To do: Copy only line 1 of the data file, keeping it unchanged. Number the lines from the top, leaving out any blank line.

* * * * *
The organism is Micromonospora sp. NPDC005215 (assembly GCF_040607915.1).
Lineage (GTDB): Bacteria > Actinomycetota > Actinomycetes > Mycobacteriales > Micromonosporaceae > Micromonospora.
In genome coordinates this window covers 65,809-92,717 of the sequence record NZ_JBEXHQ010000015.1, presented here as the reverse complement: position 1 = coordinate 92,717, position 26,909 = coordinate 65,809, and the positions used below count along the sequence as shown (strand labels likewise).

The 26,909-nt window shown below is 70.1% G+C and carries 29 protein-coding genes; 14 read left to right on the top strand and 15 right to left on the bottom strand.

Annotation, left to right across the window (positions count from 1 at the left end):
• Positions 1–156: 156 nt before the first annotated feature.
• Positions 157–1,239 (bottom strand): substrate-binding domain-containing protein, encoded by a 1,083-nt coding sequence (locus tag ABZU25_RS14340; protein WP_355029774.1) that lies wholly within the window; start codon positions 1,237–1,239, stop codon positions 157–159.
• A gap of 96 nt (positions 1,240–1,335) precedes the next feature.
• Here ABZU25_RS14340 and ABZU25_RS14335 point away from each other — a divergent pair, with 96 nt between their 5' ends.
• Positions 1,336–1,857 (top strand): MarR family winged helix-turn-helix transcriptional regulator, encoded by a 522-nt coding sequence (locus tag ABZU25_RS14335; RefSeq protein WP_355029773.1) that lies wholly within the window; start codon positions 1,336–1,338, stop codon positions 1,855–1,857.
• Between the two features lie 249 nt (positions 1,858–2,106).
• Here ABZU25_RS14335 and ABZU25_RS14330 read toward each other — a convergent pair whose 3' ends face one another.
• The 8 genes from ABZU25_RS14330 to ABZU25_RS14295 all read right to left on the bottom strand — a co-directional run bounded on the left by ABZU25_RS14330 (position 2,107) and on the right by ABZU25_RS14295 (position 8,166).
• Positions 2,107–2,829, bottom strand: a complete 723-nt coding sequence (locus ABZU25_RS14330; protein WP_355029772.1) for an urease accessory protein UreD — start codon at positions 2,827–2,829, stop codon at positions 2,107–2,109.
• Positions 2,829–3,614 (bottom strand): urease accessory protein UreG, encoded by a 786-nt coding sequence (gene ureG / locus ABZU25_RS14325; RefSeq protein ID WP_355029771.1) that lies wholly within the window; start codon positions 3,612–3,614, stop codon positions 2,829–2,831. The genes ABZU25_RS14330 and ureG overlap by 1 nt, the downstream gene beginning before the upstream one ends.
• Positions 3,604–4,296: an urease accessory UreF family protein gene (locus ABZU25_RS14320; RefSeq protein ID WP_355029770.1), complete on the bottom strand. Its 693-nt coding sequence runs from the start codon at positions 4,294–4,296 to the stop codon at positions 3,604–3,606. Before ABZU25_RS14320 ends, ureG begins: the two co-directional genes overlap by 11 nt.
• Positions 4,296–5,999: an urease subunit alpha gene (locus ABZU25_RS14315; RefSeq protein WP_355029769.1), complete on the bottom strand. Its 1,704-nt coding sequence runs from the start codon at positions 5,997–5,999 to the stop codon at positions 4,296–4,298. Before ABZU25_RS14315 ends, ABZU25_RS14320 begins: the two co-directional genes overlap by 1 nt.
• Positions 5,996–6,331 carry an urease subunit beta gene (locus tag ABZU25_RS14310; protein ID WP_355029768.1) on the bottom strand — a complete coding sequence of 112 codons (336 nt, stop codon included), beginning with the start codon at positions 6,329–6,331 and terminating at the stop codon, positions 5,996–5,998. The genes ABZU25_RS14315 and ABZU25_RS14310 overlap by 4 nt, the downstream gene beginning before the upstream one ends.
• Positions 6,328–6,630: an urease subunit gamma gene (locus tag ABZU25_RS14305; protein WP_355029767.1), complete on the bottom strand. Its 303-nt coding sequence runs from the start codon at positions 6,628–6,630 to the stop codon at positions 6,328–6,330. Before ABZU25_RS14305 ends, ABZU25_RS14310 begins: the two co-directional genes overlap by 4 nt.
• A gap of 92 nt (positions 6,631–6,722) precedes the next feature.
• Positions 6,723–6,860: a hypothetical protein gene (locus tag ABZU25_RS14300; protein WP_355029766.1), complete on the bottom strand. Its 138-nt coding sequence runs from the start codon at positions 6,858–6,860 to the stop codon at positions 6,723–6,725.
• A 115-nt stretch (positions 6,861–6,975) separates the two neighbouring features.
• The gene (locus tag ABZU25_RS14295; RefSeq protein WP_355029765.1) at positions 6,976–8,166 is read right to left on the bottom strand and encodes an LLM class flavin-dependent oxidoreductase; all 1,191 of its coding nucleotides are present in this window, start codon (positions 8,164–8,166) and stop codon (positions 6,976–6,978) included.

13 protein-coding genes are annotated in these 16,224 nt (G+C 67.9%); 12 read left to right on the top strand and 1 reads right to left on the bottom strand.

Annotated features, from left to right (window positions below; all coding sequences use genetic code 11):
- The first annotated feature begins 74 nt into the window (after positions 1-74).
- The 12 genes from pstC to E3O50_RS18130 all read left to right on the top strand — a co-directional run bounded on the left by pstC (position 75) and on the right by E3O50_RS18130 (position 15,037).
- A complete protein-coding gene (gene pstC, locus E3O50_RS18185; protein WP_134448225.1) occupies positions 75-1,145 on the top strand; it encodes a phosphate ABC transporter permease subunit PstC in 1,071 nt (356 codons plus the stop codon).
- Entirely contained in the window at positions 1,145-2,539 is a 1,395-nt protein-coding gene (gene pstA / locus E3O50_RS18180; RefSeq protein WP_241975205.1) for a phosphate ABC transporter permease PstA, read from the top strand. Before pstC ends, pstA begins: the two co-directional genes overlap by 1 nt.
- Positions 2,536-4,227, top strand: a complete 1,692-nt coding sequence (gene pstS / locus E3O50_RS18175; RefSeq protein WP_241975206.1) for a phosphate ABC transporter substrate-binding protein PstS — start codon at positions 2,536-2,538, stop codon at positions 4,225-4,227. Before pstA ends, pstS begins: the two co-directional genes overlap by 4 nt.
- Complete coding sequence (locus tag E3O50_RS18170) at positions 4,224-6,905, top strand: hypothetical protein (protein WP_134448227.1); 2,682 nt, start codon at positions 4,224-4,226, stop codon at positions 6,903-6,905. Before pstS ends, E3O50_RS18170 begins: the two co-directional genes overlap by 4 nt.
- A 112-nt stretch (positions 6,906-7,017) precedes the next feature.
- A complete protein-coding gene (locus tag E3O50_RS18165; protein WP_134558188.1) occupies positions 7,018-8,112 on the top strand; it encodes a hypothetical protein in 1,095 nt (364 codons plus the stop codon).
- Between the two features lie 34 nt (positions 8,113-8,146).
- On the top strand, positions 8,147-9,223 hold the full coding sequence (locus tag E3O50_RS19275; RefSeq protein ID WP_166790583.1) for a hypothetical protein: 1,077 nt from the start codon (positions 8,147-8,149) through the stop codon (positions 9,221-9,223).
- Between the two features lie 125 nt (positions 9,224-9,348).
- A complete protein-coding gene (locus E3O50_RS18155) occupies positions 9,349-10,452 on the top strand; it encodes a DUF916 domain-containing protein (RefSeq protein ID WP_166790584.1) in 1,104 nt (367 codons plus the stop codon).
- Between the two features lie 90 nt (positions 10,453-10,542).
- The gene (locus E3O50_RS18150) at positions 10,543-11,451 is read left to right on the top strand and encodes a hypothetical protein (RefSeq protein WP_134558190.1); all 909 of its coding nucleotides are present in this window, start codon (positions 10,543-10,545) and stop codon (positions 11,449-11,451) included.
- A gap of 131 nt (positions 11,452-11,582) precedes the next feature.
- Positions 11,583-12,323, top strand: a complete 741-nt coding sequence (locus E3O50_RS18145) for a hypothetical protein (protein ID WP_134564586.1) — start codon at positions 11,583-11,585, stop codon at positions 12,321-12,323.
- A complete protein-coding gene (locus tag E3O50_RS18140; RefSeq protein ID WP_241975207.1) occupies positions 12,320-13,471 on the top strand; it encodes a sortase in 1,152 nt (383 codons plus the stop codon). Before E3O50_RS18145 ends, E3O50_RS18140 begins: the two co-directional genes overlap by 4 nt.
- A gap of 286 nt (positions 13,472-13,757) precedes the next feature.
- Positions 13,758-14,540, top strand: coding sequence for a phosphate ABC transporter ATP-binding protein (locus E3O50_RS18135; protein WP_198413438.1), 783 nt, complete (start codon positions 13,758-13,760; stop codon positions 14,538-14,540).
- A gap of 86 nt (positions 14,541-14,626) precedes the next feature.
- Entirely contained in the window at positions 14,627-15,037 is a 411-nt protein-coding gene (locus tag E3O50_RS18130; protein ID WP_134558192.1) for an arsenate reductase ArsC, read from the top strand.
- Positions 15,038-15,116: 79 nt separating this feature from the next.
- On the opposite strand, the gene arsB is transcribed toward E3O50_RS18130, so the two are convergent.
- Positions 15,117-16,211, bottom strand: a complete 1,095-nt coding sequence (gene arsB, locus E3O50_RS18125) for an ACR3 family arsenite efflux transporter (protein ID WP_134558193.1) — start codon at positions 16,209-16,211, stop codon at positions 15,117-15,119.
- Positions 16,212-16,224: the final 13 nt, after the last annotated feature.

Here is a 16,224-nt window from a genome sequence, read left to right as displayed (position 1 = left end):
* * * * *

The organism is Micromonospora sp. NPDC005215 (assembly GCF_040607915.1).